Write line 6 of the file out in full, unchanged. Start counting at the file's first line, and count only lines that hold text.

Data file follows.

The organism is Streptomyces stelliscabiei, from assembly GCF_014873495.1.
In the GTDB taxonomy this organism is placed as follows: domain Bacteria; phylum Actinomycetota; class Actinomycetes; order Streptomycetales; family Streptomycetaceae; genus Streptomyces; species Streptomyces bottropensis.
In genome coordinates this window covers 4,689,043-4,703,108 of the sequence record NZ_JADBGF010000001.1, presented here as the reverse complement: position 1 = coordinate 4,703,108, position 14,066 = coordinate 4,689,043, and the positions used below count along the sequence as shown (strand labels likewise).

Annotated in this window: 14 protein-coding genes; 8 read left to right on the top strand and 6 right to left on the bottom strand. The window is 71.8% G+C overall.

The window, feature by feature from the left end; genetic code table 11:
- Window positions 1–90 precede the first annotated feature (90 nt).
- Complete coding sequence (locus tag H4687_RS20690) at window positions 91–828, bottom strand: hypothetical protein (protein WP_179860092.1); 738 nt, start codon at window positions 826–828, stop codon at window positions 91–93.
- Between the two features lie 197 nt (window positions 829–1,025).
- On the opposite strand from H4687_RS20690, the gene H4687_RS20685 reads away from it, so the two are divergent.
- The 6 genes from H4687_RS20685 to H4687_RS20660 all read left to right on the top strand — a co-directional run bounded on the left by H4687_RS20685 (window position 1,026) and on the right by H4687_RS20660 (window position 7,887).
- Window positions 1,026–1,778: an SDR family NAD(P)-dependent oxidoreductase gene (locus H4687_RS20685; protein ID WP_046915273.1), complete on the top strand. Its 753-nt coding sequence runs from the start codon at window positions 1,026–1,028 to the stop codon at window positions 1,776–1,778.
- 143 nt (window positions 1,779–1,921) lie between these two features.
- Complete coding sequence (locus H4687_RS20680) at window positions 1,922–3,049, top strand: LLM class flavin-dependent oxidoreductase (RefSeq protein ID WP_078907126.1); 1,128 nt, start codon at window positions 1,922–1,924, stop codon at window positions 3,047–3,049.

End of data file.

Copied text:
- Window positions 1–90 precede the first annotated feature (90 nt).